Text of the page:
The researchers compared field and laboratory measurements to determine the color and the organic content of soil samples from cultivated and native land in northeast Iowa.
"Soil color is one of the most obvious features of soil and organic matter has long been known as one of the primary pigmenting agents in soil," said Skye Willis, lead author of the Iowa State study that was published in the March-April issue of the Soil Science Society of America Journal.
Soil field descriptions made in the U.S. are based upon the Munsell color system - field scientists match soil color to standardized color chips based upon hue, chroma, and value. Additional laboratory tests, such as the chroma meter, offer rapid quantification of soil color. In general, darker soil colors indicate more SOC is present.
To test the efficiency of color analysis as a measure of SOC content on different landscapes, scientists collected soil samples from an agricultural field and an adjacent native prairie in northeast Iowa. Scientists analyzed the color of soil samples using three tests:
Soil cores were split in half and matched to a color chip in a Munsell Soil Color Book
The matrix color of soil layers were described according to Munsell Soil Book
Soil was ground and analyzed by a chroma meter, an instrument used to digitally record the color reflectance of soil sample.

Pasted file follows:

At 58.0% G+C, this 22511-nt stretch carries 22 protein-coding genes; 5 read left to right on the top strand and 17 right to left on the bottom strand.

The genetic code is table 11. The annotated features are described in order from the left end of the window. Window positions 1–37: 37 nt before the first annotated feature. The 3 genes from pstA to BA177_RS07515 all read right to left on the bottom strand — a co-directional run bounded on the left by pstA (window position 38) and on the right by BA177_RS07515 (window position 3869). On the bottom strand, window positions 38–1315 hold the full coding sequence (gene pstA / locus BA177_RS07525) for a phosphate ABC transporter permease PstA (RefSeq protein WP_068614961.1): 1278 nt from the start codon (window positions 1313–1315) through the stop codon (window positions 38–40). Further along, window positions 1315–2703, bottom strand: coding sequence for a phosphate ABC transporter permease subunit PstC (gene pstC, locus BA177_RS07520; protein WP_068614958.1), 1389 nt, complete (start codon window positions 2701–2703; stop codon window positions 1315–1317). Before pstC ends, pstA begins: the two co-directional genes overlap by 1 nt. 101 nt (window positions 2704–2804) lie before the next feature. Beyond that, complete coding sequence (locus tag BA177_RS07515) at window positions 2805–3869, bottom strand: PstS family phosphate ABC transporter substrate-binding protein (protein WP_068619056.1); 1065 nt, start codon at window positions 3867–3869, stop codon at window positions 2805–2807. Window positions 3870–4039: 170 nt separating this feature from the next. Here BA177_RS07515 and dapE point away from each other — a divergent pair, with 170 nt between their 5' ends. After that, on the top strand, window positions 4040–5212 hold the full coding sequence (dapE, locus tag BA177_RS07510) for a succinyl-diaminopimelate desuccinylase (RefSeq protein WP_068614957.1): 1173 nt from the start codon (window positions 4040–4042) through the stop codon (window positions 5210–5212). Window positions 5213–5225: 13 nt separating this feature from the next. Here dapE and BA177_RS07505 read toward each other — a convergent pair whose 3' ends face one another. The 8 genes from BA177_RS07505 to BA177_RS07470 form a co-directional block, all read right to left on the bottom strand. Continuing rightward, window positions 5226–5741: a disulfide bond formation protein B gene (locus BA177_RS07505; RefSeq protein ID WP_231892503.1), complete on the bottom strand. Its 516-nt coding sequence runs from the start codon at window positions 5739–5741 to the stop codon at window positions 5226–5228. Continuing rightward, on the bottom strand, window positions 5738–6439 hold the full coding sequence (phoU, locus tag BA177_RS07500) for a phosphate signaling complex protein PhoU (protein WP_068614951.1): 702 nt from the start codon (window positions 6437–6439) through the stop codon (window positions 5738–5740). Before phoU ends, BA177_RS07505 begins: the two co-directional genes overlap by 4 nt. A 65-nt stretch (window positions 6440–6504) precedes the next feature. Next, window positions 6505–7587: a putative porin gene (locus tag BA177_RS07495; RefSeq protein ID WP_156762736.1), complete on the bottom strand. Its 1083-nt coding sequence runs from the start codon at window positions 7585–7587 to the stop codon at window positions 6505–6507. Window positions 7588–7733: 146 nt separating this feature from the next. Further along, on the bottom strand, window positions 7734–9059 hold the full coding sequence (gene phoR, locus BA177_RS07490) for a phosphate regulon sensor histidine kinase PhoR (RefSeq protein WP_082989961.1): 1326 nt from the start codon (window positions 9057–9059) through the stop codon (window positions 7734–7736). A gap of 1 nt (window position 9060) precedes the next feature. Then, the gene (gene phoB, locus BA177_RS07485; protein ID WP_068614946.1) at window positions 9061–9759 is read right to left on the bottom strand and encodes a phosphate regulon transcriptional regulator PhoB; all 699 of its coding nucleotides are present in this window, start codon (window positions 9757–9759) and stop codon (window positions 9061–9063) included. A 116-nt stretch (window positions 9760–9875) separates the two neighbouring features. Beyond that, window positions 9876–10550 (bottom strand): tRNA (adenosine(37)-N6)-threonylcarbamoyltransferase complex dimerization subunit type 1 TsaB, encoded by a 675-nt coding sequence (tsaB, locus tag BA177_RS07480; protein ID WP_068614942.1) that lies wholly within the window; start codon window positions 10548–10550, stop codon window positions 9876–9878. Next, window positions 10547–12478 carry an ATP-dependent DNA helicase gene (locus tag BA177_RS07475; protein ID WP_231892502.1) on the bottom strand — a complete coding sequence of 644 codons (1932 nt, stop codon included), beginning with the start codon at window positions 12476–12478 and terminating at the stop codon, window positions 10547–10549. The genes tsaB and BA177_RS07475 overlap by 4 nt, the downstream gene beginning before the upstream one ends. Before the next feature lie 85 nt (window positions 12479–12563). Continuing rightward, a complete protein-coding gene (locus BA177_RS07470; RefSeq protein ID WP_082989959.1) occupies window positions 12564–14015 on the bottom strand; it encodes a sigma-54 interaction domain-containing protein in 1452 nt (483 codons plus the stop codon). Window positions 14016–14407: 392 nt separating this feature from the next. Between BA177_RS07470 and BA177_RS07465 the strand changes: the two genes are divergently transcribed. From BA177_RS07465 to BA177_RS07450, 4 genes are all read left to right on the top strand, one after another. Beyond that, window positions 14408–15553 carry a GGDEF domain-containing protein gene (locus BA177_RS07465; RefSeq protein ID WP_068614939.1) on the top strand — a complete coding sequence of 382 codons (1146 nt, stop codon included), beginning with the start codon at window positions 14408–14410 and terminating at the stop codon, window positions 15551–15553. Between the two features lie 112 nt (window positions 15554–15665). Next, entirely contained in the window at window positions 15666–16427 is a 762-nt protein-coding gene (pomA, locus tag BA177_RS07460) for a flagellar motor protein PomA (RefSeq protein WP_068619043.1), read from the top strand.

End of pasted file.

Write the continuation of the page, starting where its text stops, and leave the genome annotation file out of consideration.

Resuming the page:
From these three assessments, scientists determined the soil color (represented by hue, value and chroma) and predicted the SOC content.
According to Willis, "We found that typical description colors done by a soil scientist were nearly as effective in predicting SOC as the more expensive and tedious method of deriving colors by a chroma meter."
Color analysis is capable of predicting SOC values more accurately in common land areas (agricultural fields) in comparison to less common land areas (native prairies). Additional studies are needed to better predict SOC under native soil conditions.
This rapid SOC measurement will increase the understanding, prediction, and modeling efficiency of carbon distribution across fields, watersheds, and larger regions as the current methods of characterizing SOC are costly and time-consuming. As an alternative to direct measurements of SOC, soil color can be used as an efficient predictor of SOC soil contents.
Study authors (first report) are: Karen Carney and Bruce Huntgate, SERC post-doctoral fellows at the time of the study, who now work at the U.S. Agency for International Development and Northern Arizona University, respectively; Bert Drake, SERC plant physiologist; and Patrick Megonigal, SERC microbial ecologist. The study will be published this week in Proceedings of the National Academy of Sciences.
Email This ArticleScientists Read History Of Rocks With Unprecedented Precision
Amherst, MA (SPX) Mar 13, 2007
Assigning dates to the events in the life of a rock-for example, a collision with a piece of continent, or a journey through the Earth's crust-has long challenged geologists, as the events themselves can confound evidence of the past. But now, armed with a custom-built machine known as the Ultrachron, University of Massachusetts Amherst scientists are refining a technique that allows them to pin dates to geologic processes with unprecedented precision.